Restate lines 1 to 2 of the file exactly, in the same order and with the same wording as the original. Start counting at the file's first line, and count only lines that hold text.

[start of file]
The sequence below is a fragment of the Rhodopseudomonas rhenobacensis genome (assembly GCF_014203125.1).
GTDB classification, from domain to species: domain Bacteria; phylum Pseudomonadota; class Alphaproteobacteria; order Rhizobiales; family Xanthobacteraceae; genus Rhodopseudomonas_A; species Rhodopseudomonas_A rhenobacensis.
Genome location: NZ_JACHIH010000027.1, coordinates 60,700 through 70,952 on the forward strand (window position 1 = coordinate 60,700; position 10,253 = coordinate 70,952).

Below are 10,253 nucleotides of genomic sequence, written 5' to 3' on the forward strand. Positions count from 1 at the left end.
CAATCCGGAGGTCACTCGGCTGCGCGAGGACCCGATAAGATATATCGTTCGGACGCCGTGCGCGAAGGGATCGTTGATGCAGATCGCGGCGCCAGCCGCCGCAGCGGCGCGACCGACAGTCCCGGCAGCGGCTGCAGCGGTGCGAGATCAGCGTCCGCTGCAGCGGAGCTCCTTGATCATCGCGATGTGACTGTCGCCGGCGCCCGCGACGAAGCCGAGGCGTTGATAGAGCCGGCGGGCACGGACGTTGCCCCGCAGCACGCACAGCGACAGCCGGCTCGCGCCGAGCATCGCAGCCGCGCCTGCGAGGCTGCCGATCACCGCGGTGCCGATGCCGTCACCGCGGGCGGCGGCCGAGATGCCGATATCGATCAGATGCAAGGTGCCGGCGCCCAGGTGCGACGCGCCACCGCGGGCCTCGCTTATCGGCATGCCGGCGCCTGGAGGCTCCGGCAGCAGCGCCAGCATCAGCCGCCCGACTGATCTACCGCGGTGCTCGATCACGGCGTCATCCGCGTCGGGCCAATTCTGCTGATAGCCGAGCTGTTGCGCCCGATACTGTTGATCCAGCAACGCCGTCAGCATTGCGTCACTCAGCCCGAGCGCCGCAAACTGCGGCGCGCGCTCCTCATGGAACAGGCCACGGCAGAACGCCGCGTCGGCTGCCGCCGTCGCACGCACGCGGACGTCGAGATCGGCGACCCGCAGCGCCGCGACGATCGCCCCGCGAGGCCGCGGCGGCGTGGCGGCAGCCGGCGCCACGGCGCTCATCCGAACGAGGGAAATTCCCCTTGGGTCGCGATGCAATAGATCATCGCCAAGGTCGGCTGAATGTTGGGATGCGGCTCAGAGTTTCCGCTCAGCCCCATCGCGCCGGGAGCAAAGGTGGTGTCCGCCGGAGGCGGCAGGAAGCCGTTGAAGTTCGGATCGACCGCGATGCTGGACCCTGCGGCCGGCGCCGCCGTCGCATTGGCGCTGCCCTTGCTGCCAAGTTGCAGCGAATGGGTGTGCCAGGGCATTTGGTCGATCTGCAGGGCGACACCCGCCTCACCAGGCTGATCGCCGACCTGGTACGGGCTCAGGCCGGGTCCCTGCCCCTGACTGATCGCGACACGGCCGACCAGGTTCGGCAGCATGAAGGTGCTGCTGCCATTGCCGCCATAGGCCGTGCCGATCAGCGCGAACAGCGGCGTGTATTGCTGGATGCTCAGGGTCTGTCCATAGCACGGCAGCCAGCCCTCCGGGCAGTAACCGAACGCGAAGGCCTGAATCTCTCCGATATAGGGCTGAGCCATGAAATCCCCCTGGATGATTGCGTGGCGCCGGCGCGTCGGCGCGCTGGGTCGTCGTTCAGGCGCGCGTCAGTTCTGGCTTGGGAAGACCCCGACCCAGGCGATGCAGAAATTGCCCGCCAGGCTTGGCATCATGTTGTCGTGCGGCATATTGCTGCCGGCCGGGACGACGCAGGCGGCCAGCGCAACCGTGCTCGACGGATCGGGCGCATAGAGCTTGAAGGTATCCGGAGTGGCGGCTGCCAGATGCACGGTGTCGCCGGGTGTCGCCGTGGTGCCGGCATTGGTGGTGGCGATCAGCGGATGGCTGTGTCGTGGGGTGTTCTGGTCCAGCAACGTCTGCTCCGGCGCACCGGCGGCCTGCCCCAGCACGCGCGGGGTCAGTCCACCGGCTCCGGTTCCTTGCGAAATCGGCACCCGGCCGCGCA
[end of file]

The sequence below is a fragment of the Rhodopseudomonas rhenobacensis genome (assembly GCF_014203125.1).
GTDB classification, from domain to species: domain Bacteria; phylum Pseudomonadota; class Alphaproteobacteria; order Rhizobiales; family Xanthobacteraceae; genus Rhodopseudomonas_A; species Rhodopseudomonas_A rhenobacensis.